“Our Lady of Good Health”
VAILANKANNI, INDIA (1580-1620)
First Apparition: Vailankanni was a small fishing village on the coast of India with only a few dozen residents around 1580. While the men went fishing every day, the women and children tended the fields and animals. Along the main road was a favorite rest stop for many travelers – a fresh water pond with a large shady banyan tree to rest under. Every day, a poor milk delivery boy would take his pot full of milk door to door, making deliveries. At one point he grew weary and decided to rest under the favorite banyan tree by the pond. Suddenly he was bathed in a brilliant light – out of which appeared a beautiful woman holding an infant in her arms. She asked him if he would spare some milk for her child. Without hesitation he handed the pot to the lady. She fed her baby, thanked him, and handed the pot back. Then she quickly vanished before his eyes. But when he looked at his pot, it was completely empty – and he knew his master would be angry.
Despite his fears, he chose to be truthful with his master. The master was indeed angry, but then they both noticed that the empty pot was now overflowing with milk! Recognizing it as miraculous, the master was certain that the boy must have met a divine being – and asked the boy to take him to the spot of the apparition. They both went to the banyan tree and knelt in prayer. The Lady appeared again and, this time, identified herself as Mary, Mother of Jesus. Residents of the local Catholic community were ecstatic and renamed the pond, Matha Kulam – Our Lady’s Pond. Miraculous cures were attributed to the water from this pond. Later, a building was constructed over it, and it became known as “Our Lady’s Tank”.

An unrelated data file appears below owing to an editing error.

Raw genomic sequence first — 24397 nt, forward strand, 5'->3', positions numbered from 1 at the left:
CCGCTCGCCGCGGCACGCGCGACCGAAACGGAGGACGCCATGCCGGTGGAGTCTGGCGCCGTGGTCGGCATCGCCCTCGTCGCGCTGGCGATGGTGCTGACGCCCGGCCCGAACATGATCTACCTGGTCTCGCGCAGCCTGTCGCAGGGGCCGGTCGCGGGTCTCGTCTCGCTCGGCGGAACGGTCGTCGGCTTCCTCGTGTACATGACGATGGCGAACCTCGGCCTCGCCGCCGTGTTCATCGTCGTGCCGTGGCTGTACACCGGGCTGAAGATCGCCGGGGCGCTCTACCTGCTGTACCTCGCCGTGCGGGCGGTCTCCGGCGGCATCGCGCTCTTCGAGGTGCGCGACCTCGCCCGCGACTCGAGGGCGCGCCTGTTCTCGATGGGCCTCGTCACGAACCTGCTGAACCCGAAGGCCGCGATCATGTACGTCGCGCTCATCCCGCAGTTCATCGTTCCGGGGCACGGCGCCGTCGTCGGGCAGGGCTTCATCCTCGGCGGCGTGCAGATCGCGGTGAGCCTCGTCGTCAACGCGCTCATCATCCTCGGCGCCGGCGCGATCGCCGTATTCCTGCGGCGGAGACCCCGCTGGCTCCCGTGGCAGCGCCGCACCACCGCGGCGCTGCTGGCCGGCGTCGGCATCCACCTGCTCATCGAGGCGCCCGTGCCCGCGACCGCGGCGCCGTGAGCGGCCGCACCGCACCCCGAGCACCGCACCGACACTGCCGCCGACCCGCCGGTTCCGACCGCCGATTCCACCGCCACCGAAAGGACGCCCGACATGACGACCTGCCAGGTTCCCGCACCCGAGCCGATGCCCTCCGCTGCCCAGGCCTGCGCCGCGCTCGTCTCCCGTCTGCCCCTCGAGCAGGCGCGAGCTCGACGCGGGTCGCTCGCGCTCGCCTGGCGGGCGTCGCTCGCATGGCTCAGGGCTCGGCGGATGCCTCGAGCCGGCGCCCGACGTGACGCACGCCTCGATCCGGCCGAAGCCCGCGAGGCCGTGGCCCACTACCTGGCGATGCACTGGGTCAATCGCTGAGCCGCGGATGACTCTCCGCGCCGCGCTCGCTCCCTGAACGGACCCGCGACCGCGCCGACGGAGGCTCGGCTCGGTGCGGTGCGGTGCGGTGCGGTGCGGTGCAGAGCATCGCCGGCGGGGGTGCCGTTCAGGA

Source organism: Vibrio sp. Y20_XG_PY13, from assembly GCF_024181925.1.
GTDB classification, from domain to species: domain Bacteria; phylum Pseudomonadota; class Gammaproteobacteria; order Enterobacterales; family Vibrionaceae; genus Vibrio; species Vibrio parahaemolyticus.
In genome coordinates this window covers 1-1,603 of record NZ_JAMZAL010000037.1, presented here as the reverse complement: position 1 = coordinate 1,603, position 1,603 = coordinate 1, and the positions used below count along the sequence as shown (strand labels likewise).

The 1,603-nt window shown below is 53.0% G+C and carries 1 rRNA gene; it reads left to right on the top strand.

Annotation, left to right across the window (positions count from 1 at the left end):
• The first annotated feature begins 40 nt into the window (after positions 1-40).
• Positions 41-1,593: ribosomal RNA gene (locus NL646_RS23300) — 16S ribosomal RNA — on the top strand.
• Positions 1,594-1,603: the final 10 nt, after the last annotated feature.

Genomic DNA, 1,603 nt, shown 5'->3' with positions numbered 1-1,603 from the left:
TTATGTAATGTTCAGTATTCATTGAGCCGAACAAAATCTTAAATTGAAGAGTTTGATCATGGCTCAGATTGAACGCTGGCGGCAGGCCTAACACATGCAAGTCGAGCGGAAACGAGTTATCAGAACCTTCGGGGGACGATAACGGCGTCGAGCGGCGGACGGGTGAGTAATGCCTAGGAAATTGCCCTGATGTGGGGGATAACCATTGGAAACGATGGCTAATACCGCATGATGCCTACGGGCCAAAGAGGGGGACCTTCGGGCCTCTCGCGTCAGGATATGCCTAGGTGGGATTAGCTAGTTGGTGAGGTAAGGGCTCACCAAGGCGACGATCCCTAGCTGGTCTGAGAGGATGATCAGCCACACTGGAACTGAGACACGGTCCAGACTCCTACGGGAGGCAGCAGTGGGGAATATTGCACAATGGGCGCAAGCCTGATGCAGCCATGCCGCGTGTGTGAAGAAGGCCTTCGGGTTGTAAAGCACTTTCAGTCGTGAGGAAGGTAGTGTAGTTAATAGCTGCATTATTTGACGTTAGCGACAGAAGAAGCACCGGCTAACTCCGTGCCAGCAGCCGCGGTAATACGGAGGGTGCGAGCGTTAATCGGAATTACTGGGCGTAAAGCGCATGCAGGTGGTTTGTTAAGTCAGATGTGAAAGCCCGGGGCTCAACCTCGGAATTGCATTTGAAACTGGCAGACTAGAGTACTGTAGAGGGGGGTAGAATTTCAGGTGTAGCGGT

Second Apparition: A lame boy had been helping his mother in Vailankanni by selling her daily pot of buttermilk to travelers along the main road. Buttermilk was a real treat, and he had no problem selling all of it by the end of each day. One day, as he sat along the side of the road, a strange and brilliant light surrounded him. A beautiful lady appeared in the light, holding an infant in her arms. She asked if she could have some buttermilk for her child. Without hesitation he poured her a cup, and she gave it to her child. Then she asked the lame boy if he would deliver a message for her to a certain Catholic gentleman in nearby Nagapattinam. The boy replied that he wanted to do her the favor but could not because of being so lame. She smiled and told him to stand up. Immediately, he was surprised that he could walk, jump, and run – for the first time in his life! She again commanded the boy to contact the Catholic gentleman in the nearby town of Nagapattinam to build a church in her honor. He was so excited that he ran down the road, thrilling the villagers who knew he had been unable to walk. The gentleman had no trouble believing the young boy because he had had a dream in which Blessed Mary had told him to do the same thing. He asked the boy to take him to the spot of this apparition. The first thatched church was built on that very spot by this Catholic gentleman.
Third Apparition: Sailing from Macau, China to Colombo, Sri Lanka, a Portuguese merchant vessel got caught in a tempest in the Bay of Bengal. When the sailors reached the point of absolute despair, they began praying to the Virgin Mary. They promised that if they would live, they would build a chapel in her name wherever they could find safety and land. The stormy sea soon became quiet, the clouds parted, and land was spotted nearby. Their ship reached the shore of Vailankanni safely on the 8th of September, Blessed Mary’s birthday. Holding to their promise, the Portuguese sailors returned two weeks later and built a church right there on the beach where they had landed.
September 8th is now the feast day for Our Lady of Good Health. Every year a procession begins on August 30, and people come from all over India – some walking as much as 200 miles on foot, because of their devotion and sacrifice to Mary. As many as 500,000 pilgrims visit every day during this week long celebration. Ironically, very few are Christians – most are Hindu, Muslim, Parsee, Egyptian, etc. The little church on the beach is now a magnificent basilica with at least eight million visitors every year.
After Vatican II, Pope John XXIII officially recognized this pilgrimage site as the “Lourdes of the East” due to the healing waters of the pond. Adjacent to this basilica is a museum of “offerings” left behind by hundreds of pilgrims – often with their personal stories of miraculous healings. There are many shrines around India now, dedicated to Our Lady of Good Health.